So I'd have been checking my solutions for this question, even if they hadn't told me to.
I'll treat the two sides of this equation as two functions, and graph them, so I have some idea what to expect. This is for my own sense of confidence in my work.) I'll graph the two sides of the equation as: solution. It came from my squaring both sides of the original equation. I can see it in the squared functions and their graph: ("Extraneous", pronounced as "eck-STRAY-nee-uss", in this context means "mathematically correct, but not relevant or useful, as far as the original question is concerned".
And the best way to get rid of the 3 is to subtract 3 from the left-hand side.
And of course, if I do it on the left-hand side I also have to do it on the right-hand side.
The general process for isolation is, in a sense, undoing whatever had been done to the variable in the original equation.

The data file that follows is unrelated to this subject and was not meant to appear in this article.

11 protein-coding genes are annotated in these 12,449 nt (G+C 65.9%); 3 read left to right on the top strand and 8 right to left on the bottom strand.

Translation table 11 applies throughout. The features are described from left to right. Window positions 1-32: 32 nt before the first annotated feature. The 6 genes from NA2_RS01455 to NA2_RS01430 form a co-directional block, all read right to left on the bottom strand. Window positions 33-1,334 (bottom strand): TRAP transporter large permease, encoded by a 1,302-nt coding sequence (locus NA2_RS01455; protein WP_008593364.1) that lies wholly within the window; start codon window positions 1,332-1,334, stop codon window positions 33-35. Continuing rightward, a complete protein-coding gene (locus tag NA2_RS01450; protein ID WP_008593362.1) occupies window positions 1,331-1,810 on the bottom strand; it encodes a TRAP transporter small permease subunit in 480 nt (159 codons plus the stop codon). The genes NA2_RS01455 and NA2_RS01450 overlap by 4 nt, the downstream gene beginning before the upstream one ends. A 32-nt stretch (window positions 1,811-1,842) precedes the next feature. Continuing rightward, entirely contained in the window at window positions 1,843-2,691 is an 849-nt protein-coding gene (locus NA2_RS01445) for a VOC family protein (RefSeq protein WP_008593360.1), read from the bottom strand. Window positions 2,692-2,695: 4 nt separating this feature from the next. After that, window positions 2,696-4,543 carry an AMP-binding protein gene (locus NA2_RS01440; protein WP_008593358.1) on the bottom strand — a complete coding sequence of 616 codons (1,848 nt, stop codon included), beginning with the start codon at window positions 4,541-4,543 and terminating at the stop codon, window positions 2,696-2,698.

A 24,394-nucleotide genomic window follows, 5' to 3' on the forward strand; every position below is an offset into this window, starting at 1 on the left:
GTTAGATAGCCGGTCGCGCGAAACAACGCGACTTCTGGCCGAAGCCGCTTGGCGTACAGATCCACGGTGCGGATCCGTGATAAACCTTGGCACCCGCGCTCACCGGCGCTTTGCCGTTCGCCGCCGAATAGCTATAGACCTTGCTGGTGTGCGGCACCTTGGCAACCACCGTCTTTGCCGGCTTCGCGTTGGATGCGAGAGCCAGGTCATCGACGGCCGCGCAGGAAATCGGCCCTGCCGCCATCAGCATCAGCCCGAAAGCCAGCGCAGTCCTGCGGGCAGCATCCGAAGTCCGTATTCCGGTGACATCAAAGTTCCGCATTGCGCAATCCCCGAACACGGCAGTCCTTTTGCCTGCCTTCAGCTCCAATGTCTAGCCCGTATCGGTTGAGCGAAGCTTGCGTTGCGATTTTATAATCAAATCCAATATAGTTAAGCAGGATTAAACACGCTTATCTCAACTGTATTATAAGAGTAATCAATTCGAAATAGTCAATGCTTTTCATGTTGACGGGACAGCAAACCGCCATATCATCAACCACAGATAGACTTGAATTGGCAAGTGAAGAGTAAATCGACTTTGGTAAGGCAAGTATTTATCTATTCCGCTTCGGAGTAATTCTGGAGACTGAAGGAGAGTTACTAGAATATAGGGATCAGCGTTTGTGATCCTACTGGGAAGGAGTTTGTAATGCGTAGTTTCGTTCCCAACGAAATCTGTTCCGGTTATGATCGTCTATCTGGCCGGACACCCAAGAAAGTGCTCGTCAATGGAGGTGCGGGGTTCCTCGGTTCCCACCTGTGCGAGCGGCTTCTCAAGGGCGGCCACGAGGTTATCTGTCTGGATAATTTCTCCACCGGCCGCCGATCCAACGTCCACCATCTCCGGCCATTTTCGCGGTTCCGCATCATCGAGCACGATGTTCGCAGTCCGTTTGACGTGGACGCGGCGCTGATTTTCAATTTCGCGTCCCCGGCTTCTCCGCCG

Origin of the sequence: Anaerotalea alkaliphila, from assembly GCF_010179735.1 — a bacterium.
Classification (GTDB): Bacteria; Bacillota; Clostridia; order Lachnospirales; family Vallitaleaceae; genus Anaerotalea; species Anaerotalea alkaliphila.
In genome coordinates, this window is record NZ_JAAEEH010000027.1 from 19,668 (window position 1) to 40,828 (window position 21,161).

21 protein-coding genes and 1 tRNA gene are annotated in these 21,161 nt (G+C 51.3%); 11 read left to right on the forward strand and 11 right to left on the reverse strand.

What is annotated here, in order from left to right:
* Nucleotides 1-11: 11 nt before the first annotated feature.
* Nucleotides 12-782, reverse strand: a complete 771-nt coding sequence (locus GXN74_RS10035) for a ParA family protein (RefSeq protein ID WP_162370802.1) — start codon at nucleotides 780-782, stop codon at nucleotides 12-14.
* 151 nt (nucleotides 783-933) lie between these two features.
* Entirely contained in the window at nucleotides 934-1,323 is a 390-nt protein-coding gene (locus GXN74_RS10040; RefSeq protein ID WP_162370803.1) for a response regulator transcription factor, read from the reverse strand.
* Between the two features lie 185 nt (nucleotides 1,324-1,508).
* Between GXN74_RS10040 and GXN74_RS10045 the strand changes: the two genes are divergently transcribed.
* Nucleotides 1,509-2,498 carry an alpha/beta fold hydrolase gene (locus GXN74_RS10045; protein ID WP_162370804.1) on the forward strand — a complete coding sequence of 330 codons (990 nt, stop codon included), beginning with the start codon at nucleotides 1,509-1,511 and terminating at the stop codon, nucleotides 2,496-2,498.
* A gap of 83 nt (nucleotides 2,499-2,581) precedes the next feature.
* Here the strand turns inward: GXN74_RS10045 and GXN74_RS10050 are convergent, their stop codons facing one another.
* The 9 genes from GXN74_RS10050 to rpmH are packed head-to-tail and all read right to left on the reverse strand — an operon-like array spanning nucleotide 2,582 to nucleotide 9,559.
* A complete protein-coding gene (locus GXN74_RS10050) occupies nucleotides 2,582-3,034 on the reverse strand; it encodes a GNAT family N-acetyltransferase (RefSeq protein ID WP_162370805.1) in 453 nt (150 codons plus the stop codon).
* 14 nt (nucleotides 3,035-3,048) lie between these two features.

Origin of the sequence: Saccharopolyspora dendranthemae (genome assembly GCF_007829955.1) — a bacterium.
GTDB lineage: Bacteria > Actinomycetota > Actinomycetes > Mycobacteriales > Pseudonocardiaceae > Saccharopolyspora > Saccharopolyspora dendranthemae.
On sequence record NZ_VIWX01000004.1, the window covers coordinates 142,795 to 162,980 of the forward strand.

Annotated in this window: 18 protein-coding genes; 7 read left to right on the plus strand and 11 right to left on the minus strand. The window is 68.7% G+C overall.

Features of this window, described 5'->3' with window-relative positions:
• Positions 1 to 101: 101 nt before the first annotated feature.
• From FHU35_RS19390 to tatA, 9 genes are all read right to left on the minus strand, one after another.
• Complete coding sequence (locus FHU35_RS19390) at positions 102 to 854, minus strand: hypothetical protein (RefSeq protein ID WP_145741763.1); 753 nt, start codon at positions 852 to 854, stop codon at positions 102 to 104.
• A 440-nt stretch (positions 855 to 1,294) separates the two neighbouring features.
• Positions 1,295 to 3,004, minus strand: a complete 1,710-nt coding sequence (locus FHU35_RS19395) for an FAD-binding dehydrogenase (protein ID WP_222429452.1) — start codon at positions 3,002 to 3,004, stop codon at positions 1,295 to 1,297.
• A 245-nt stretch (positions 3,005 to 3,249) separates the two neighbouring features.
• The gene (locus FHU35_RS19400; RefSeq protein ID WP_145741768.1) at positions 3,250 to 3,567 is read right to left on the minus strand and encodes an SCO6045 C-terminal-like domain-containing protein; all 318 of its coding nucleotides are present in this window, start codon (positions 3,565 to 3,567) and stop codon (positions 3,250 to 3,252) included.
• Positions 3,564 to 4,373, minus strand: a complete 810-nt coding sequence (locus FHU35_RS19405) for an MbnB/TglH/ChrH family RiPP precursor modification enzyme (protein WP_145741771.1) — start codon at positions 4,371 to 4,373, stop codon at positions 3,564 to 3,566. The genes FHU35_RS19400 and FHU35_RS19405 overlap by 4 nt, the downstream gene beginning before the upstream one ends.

For instance, suppose we are given the following linear equation: We can always check our solution to an equation by plugging that solution back into the original equation and making sure that it results in a true statement.For most of this lesson, we'll be working with square roots.For instance, this is a radical equation, because the variable is inside the square root: In general, we solve equations by isolating the variable; that is, we manipulate the equation to end up with the variable on one side of the "equals" sign, with a numerical value on the other side.When you do this-- when you square this, you get 5x plus 6. So we get x is equal to 15, but we need to make sure that this actually works for our original equation. And this is the principal root of 81 so it's positive 9.If you square the square root of 5x plus 6, you're going to get 5x plus 6. On the left-hand side, we have 5x and on the right-hand side, we have 75. We get x is equal to-- let's see, it's 15, right? Maybe this would have worked if this was the negative square root. So it's 3 plus 9 needs to be equal to 12, which is absolutely true. And this is where we actually lost some information because we would have also gotten this if we squared the negative square root of 5x plus 6. And now, this is just a straight up linear equation. So we need to make sure it actually works for the positive square root, for the principal square root. So we get 3 plus the principal square root of 5 times 15. And so that's why we have to be careful with the answers we get and actually make sure it works when the original equation was the principal square root. If the instructions don't tell you that you must check your answers, check them anyway.At the very least, compare your solution with a graph on your graphing calculator.(This is just one of many potential errors possible in mathematics.) To see how this works in our current context, let's look at a very simple radical equation: There is another way to look at this "no solution" difficulty.When we are solving an equation, we can view the process as trying to find where two lines intersect on a graph.